Danny Caliendo – Morgan Stanley

One more on the CapEx. Historically you were at the low 5%. Now you’re kind of moving more towards this 9% of revenues number and you mentioned that you were spending more on capitalizing software.

Scott G. Stephenson

Right.

Danny Caliendo – Morgan Stanley

Is there anything one-time in this number or is this just for the next two years or is this 9% number really where you guys are going to be over the next few years? Maybe you’re churning more into a software company than you were in the past or how should we think about the CapEx over time?

Scott G. Stephenson

So we don’t think of 9% as the benchmark. We expect that number to come down as we move into 2015 and beyond. But it is also true that in general relative to, let’s say, five years ago, just to pick a reference point, the software intensity of the business have gone up. I referenced, for example, earlier Touchstone, which is a very major movement inside of the whole cat modeling world and that’s just a category of spending, which is tended to be much lower in the past.

I would also say that because of the desire to bring out these solutions in general across many of our businesses, we find are still spending somewhat more on the internal development of solutions, which we capitalized. There have been a couple of things, which I think have been a little bit more one-time. We’ve basically been consolidating down to data centers and all of that, has required some special attention at the moment in time. And we built a major new facility now in Salt Lake City. In that we’re cycling through that in 2014.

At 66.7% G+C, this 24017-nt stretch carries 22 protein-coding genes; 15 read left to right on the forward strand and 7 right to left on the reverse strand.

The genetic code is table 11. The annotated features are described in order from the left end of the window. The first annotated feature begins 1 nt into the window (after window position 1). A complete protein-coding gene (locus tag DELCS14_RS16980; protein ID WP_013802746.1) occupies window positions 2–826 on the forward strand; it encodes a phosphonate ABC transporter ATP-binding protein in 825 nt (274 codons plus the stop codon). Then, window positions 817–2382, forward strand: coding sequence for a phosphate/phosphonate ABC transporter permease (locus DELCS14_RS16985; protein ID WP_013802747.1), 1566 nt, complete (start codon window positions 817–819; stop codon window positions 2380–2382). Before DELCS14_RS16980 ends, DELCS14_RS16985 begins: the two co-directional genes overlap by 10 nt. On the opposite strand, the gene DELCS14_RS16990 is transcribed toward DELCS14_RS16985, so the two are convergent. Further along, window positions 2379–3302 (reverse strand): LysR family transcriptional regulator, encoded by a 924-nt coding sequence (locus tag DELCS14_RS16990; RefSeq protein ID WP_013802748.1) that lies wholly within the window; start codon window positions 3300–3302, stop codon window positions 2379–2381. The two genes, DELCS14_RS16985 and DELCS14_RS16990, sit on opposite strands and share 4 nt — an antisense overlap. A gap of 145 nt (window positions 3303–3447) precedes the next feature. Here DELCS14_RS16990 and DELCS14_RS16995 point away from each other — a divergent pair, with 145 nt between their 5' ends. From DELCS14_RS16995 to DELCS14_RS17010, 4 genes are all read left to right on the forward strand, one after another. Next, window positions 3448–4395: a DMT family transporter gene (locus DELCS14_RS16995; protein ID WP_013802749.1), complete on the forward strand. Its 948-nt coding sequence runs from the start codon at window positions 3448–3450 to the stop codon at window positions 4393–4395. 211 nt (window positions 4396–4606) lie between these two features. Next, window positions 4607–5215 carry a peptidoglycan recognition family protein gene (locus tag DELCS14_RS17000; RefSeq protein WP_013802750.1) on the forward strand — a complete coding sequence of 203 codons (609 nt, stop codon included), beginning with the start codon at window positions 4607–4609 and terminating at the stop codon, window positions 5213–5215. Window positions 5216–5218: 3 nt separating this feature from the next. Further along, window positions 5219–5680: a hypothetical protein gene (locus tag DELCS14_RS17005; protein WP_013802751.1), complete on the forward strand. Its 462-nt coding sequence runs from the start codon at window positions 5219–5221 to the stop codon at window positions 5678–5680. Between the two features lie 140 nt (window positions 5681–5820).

So, some of those things are going to kind of naturally come down any way. And then, I think as our businesses scale, I think we’ll naturally find that that ratio moderates as well. So 9% is not the benchmark, but it is also the case actually that our business. If you want to be solutions oriented and if you want to be growth oriented, as we do, I think a natural implication is that you become somewhat more capital intense and we have.

Danny Caliendo – Morgan Stanley

Okay. That’s helpful. And then, lastly, just a quick one. Going back to the insurance, you mentioned that the transactional revenue and you kind of indicated that the cat modeling were the big part of that, which you result in this particular quarter. I think you said something that would have been 11% without the cat impact. Number one, is that right? And then number two, just so we can kind of be aware of this in future quarters. With this cat transactional revenue, is it cat as the number of deals, maybe the face value on the deals or maybe the number of terms looking at the deals? Maybe a little color on how to think about predicting when a particular quarter might have higher or lower cat.

Scott G. Stephenson

Yes, that’s a little – your question sort of ended in sort of a funny place, because prediction is a little bit difficult. And I know you are using shorthand when you’re saying cat, but just to remind you it’s cat bonds. And so, its investors are anticipating that there is something in the market that would allow them to make a return based upon – in essence betting on the frequency and the depth of catastrophe activity, but we’re talking about the investing in the bonds.